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Blood Test Measures Immune Response to Epstein-Barr Virus in MS Patients

By LabMedica International staff writers
Posted on 24 May 2024
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Image: The novel test uses an existing diagnostic procedure as its basis to target the Epstein Barr Virus (Photo courtesy of 123RF)
Image: The novel test uses an existing diagnostic procedure as its basis to target the Epstein Barr Virus (Photo courtesy of 123RF)

Multiple sclerosis (MS) is a chronic neurological condition for which there is currently no cure. It affects around three million people globally and ranks as the second most common cause of disability among young adults. The urgent need for improved treatments has led to extensive research into various viruses associated with MS, with the Epstein-Barr Virus (EBV) emerging as a significant risk factor for the disease. It remains unclear why certain individuals with MS exhibit an abnormal immune response to EBV, which typically causes no symptoms in most people. Now, a novel blood test has been developed that measures the immune response to EBV, providing new avenues for basic research into EBV's role in MS and potential applications in clinical trials aimed at targeting the virus.

Researchers at Trinity College Dublin (Dublin, Ireland) conducted studies measuring the immune response of MS patients to EBNA-1, a component of EBV that resembles the myelin sheath of nerves, which is the primary target of the immune attack in MS. They discovered that this immune response is heightened in MS patients compared to individuals with epilepsy or healthy controls. The research also indicated that this response is influenced by existing MS medications that suppress the immune system but do not specifically target the virus. They noted that the immune response to EBNA-1 was reduced in MS patients who are on B-cell depleting medications, aligning with levels seen in healthy controls, compared to those not on any medication.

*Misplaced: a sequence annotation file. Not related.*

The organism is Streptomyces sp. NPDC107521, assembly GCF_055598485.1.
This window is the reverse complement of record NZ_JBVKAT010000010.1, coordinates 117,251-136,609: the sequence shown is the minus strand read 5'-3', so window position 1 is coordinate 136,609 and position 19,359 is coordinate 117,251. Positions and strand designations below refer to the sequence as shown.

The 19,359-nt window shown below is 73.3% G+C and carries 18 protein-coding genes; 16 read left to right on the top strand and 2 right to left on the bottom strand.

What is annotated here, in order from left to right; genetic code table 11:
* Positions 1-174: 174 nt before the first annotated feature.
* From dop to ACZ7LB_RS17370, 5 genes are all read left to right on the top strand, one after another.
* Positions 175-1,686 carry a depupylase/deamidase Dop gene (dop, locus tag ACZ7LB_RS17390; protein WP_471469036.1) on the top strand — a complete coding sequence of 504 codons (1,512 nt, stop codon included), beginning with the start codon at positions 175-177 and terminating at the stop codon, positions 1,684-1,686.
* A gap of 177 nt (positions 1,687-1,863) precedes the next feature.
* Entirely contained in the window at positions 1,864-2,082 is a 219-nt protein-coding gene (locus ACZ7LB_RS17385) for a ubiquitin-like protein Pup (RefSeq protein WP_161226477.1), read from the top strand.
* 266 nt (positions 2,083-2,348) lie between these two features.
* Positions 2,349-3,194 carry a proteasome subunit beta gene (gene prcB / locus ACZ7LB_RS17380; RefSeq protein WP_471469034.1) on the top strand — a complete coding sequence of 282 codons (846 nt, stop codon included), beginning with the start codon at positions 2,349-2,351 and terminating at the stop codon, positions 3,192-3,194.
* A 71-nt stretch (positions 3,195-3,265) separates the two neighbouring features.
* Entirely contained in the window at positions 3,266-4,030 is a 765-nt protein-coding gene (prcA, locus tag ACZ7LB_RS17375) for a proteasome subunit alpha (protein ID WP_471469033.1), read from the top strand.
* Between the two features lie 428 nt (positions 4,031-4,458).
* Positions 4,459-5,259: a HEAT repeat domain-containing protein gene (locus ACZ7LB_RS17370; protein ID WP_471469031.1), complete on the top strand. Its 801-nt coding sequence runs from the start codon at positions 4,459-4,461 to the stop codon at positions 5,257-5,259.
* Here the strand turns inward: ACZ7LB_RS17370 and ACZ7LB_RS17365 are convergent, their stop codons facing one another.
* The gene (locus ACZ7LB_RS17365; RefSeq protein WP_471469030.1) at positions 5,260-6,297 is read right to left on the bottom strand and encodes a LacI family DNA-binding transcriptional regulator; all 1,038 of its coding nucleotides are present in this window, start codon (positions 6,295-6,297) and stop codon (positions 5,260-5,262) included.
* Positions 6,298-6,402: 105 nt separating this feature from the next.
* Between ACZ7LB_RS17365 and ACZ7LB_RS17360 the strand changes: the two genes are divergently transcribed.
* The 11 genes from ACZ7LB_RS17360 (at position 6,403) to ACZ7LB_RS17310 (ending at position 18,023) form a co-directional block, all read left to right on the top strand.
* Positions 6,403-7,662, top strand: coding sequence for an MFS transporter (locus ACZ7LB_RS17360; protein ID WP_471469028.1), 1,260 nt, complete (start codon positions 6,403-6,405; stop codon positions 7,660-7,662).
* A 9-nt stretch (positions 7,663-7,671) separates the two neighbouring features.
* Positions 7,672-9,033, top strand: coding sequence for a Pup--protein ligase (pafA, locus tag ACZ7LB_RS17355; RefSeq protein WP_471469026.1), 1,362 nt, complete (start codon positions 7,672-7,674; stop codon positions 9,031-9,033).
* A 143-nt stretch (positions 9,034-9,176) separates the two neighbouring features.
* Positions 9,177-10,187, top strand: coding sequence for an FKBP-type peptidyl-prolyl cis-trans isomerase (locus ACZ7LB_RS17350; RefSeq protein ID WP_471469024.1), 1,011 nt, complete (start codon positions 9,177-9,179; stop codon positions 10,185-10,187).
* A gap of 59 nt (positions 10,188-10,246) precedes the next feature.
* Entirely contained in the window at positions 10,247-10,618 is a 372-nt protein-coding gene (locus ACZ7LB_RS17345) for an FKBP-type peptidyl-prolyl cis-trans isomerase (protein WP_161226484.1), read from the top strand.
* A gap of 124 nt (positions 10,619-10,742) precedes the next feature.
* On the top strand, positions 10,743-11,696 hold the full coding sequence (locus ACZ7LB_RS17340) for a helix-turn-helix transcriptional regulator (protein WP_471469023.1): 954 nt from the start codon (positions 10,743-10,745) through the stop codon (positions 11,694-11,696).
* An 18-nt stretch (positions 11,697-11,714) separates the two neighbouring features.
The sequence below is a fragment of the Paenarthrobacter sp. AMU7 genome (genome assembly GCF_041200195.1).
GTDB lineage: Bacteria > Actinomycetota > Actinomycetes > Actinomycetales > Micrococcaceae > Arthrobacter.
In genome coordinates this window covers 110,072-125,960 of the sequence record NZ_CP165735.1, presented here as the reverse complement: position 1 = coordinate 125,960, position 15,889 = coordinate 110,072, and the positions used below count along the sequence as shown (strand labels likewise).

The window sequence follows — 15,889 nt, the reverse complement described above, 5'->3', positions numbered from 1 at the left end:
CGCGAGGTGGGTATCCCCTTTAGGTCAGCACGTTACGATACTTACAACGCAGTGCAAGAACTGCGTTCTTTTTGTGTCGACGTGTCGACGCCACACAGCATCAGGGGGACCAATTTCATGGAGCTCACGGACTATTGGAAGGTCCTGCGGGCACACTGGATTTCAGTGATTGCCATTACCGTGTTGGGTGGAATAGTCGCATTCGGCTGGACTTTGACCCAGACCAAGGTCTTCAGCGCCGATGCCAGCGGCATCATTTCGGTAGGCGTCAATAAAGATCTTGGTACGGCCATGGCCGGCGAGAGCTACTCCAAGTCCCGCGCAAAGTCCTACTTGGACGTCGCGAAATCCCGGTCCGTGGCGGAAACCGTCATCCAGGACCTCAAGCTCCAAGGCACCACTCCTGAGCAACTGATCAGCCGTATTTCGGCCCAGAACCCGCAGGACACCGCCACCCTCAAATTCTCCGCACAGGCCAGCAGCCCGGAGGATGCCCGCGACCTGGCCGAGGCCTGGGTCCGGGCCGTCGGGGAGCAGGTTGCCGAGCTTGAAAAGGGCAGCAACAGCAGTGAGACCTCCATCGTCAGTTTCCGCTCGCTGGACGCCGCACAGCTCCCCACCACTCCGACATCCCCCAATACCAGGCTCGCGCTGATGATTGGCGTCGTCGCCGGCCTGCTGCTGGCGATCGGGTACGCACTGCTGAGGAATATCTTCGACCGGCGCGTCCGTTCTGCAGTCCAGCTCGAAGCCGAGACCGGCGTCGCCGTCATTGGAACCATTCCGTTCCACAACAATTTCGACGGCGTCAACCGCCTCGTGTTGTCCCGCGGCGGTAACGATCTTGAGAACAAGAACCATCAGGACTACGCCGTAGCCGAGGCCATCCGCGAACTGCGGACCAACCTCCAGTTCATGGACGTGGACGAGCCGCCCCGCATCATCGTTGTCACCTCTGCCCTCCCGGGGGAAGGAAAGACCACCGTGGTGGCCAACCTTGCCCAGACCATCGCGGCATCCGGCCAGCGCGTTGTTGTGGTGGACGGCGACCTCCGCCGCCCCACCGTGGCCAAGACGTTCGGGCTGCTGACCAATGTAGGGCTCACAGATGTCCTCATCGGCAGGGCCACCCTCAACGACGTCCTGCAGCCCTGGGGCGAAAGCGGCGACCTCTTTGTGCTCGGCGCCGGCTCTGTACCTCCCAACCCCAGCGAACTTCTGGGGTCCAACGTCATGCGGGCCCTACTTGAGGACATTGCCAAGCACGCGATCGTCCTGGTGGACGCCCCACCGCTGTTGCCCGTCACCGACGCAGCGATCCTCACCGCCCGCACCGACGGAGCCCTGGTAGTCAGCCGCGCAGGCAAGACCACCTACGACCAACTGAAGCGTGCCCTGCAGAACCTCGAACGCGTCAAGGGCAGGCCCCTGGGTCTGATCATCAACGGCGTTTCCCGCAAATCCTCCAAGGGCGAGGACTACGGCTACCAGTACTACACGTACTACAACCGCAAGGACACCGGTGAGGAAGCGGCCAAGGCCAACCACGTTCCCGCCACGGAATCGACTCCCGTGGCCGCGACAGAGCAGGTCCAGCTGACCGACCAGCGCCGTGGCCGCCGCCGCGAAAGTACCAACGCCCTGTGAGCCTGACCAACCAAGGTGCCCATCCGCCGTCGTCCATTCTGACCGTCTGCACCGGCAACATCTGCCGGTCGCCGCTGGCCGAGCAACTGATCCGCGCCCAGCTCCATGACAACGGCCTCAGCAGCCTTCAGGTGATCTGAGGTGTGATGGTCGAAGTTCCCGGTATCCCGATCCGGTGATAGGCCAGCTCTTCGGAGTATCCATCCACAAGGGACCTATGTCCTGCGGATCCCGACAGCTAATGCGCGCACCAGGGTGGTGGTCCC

B-cell depleting therapies are known to decrease MS activity, though the precise mechanism is not fully understood. It is hypothesized that these medications may reduce EBV levels, which can reside dormant within B cells. The study did not confirm this hypothesis but did illustrate that immune responses to EBV in MS patients treated with these medications are comparable to those in healthy individuals. The researchers argue that this underscores the potential benefits of selectively targeting EBV rather than broadly suppressing all B cells, given B cells' crucial role in fighting infections and the risks of broader immune suppression. This research is groundbreaking as it is the first to use standard hospital laboratory equipment to assess the immune response to EBNA-1 using whole blood samples. This method contrasts with previous studies that required extensive sample preparation in specialized research labs.

The simplicity of the new test demonstrates its potential for broader application and scalability without the need for specialized equipment or additional staff. This development is significant as it enables the standard blood test, processed in a hospital lab, to provide vital insights into the immune system's response to EBNA-1, which is central to MS's pathogenesis. The scalability of this test, based on existing diagnostic techniques, opens up possibilities for further basic research into EBV's biology in relation to MS. Moreover, this test could be used in clinical trials targeting the virus, allowing for the direct measurement of the immune response to potential antiviral treatments rather than solely focusing on MS-related outcomes.

“In the short term the benefit of this research is likely to be for the research community in MS,” said Dr. Hugh Kearney, Neurologist, School of Medicine, Trinity College. “We believe the approach adopted in this test that uses whole blood samples on a robust hospital-based platform will facilitate adoption in other centers and also replication of the results with a view towards validation. In the medium term, if validated, then this would be of benefit to researchers involved in clinical trials in MS. Long term benefits will be for people with MS, who live with a chronic neurological illness as new treatments tested in clinical trials have the potential to reduce the burden of this potentially disabling disease.”

Related Links:
Trinity College Dublin


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